McDermott had arguably the best four-year career of anyone in the past decade. He was a three-time First Team All-American, a two-time Missouri Valley Conference Player of the Year and the 2013-2014 leading scorer and Wooden Award winner. When he finished his college career, he was fifth all time in scoring. He could put up points in a variety of ways as a post player and a shooter. (He made 49 percent of his threes as a junior.) He wasn't just a great scorer though. As a senior he gave up his scholarship and became a walk-on to give a teammate a scholarship opportunity.
Okafor dominated the paint in Duke's national championship season of 2014-2015. He was one of the more efficient big men whose combination of footwork and soft touch overwhelmed opponents who already had to deal with Duke's other weapons. For the year, Okafor averaged 17.3 points and 8.5 rebounds while winning the ACC's Player of the Year Award. That team had a major impact on Mike Krzyzewski's recruiting philosophy of taking on more and more one-and-done players.
People tend to forget about how good Sullinger, a Columbus native, was for Ohio State. As a freshman, he averaged 17.2 points and 10.2 rebounds and helped lead the Buckeyes to a 34-3 record and the top overall seed in the 2011 NCAA Tournament. He led them to the Final Four the following year, as his stats stayed around the same but he became a much better outside shooter.
Valentine was a do-everything offensive talent at Michigan State. In his senior season, he averaged 19.2 points, 7.5 rebounds and 7.8 assists for the Spartans and won several national Player of the Year Awards. In a win over Kansas, Valentine became just the fourth Spartan to record a triple-double, joining Magic Johnson, Draymond Green and Charlie Bell. His unique blend of size and athleticism mixed with being a 44 percent three-point shooter made him a matchup nightmare.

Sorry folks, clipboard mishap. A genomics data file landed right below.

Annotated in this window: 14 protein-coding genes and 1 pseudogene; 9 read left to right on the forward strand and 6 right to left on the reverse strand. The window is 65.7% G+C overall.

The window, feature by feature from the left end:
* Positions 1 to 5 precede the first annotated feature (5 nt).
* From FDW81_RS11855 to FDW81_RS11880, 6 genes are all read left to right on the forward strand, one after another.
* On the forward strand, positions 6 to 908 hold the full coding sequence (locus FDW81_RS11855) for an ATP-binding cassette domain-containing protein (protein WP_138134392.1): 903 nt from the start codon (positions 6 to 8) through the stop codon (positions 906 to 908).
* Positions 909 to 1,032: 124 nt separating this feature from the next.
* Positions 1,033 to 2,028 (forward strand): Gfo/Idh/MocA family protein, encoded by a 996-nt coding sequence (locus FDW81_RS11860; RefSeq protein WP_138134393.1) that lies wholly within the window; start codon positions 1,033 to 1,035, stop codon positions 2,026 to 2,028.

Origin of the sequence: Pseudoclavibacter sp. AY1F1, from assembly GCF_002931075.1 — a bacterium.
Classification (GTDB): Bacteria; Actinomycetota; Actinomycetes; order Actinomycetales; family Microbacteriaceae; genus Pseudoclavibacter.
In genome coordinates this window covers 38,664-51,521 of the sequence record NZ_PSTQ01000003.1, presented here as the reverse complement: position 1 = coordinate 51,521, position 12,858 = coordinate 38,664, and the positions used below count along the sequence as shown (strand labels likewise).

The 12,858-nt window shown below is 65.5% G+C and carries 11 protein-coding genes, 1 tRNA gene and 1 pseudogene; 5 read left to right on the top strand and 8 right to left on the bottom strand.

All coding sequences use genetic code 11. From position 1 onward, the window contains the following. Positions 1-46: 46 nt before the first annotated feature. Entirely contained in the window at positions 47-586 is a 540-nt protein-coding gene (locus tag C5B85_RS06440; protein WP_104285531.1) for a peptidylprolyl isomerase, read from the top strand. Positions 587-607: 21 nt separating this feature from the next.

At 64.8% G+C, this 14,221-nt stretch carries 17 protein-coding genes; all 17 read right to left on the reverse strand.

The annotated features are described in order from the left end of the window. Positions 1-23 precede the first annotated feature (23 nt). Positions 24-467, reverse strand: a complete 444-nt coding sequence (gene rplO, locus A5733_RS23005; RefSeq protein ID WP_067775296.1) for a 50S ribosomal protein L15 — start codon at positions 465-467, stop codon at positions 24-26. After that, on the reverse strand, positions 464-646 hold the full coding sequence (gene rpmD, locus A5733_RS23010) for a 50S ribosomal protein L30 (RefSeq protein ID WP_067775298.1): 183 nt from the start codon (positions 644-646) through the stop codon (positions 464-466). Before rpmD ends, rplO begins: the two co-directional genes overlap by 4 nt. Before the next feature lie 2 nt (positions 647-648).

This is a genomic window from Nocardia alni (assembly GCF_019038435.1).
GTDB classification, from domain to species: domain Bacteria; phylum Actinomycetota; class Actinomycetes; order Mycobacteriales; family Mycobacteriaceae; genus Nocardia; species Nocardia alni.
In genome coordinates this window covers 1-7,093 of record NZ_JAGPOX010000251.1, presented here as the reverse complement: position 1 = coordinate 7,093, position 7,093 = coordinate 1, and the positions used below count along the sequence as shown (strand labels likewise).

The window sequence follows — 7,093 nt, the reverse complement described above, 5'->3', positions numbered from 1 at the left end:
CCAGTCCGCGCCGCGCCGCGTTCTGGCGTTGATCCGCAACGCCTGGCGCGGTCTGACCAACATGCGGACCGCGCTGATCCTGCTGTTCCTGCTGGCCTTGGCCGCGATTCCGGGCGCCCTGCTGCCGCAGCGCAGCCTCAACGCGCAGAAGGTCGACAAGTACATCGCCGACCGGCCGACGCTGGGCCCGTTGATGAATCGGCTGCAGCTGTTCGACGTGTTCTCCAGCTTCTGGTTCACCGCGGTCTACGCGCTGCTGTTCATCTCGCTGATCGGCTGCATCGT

Walker's run in March 2011 is legendary. The Huskies finished 9-9 in the Big East standings but used an epic five-wins-in-five-nights conference tournament run (which included a buzzer beater against Pittsburgh) to lock down an NCAA Tournament berth. Once in the Big Dance, Walker carried UConn on his back and led it to the program's third national championship. In that junior season, he averaged 23.5 points, 5.4 rebounds and 4.5 assists and was a finalist for several Player of the Year Awards.
Have you heard of him? Williamson took college basketball by storm in 2018-2019, as it seemed as if every moment of his college career was dissected and debated. It was certainly covered by ESPN with a streaming series and wall-to-wall coverage of his exploits. (The network even had a camera devoted to him when he was injured.) His powerful yet graceful dunks filled highlight shows, but it was his motor and smile that made him a fan favorite. Sure the media overkill turned some fans away, but his impact on the sport was undeniable even if for just one season.
Young led the nation in scoring in 2017-2018 with a 27.4 ppg average. He also led the country in assists that season (8.7), becoming the first player to ever head both categories. Seriously...how does that happen? He got off to a hot start at the beginning of the season before the Sooners cooled off a bit during conference play, as turnovers and his defense were criticized. Still there was no playmaker like Young all decade long. His 22 assists against Northwestern State tied the single-game record.